These pastors often hope to fast-track their vision of success and numerical growth, exchanging worthy mental models based on God’s principles, for glitzy methodologies based on current marketing norms. 

For many, it is part of the performance trap and the approval addiction.

I am not saying that numbers are not important. I’m simply saying that we must put first things first! 

There is of course an opposite mistake with regards to numbers. 

6. Many pastors are intimidated by numbers.

While there are pastors who are impressed and preoccupied with numbers, on the other hand there are pastors who are intimidated by numbers. 

In their insecurity, some might be prone to criticize “the mega-church stuff” (rather than celebrate the good in it!) and then self-righteously declare themselves the faithful remnant becasue they are small. 

Sure, being big is not necessarily a mark of spirituality; but so is being small! Stop comparing with other churches! You need the faith, courage and wisdom to think big, start small and build deep – and to lead tenaciously towards ALL that God intends for your church!

7. Many pastors fail to pay their dues.

Often, pastors misguidedly assume that things will work out for the better by themselves. After all, they are doing God’s work and God will work these things out. 

True, God does help us. But faith without works is dead. There are dues to be paid.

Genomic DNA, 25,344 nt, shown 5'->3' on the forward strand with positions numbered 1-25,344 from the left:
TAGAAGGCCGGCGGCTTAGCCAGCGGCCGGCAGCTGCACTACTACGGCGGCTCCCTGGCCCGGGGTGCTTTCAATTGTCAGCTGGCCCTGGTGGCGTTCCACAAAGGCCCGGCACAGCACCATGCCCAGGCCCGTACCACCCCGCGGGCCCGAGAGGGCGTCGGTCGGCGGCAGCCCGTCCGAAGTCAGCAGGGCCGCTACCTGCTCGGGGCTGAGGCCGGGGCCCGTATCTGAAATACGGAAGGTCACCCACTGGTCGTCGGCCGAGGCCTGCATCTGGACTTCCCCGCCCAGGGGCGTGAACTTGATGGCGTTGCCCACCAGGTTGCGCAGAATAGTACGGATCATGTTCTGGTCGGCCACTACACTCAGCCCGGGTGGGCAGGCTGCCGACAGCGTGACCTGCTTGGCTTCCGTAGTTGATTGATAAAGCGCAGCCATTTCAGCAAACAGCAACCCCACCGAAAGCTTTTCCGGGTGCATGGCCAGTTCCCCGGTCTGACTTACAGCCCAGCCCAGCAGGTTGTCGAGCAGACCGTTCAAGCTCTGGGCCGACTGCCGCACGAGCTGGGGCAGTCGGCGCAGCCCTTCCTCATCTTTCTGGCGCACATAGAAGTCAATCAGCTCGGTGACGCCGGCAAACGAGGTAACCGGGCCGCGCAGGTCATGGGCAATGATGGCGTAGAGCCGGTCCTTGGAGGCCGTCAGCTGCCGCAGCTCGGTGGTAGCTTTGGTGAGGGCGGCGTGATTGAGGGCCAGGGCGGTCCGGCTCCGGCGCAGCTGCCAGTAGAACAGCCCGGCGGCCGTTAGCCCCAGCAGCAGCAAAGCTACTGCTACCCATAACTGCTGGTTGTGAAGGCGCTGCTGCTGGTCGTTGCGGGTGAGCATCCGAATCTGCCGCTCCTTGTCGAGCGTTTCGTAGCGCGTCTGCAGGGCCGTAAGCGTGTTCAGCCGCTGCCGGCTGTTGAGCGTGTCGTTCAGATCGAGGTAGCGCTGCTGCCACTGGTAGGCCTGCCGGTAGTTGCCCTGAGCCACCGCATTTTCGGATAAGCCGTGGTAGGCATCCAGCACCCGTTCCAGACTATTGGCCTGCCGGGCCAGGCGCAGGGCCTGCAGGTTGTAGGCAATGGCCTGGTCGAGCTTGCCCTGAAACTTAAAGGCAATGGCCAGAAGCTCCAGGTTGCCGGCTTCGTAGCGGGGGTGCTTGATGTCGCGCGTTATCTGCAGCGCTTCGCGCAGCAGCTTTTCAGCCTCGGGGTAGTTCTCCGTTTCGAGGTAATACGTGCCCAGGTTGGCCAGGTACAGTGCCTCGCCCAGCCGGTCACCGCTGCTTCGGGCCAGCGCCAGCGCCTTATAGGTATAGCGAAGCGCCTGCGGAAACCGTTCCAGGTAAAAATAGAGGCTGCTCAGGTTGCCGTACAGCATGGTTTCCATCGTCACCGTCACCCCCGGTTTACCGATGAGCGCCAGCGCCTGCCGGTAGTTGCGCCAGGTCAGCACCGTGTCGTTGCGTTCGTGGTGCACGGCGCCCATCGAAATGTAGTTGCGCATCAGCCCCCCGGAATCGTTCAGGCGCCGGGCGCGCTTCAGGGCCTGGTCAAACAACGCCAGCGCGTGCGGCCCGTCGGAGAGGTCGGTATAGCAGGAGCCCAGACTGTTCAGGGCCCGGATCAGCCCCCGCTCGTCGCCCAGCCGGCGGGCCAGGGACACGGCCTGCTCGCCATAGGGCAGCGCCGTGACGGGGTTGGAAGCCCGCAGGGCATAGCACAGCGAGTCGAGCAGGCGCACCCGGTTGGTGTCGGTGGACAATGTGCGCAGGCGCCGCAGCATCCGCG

Due diligence must be given, for example, to sermon preparation, to building a leadership team, to developing people skills (and applying them!), to reaching the lost etc. We cannot make up in prayer what we lose out by a lack of diligence. It would be like a student praying for excellence in an exam he has not studied for! 

8. Many pastors neglect their overall health. 

There are four dimensions to holistic well-being to care of – 

a. Physical Health. As you get older, you’ll learn pretty quickly you can’t run on like you did in your younger days.

b. Spiritual health.Many pastors ignore taking their sabbath rest or in maintaining their time alone with God. 

c. Emotional health. Pastoring is an emotionally demanding calling. Pastors burn out with angst and emotional churnings within. Take care. 

d. Relational health. We all need a strong support system. It begins at the home front (a God-pleasing marriage for those who are married) as well as a godly company of wise and supportive friends.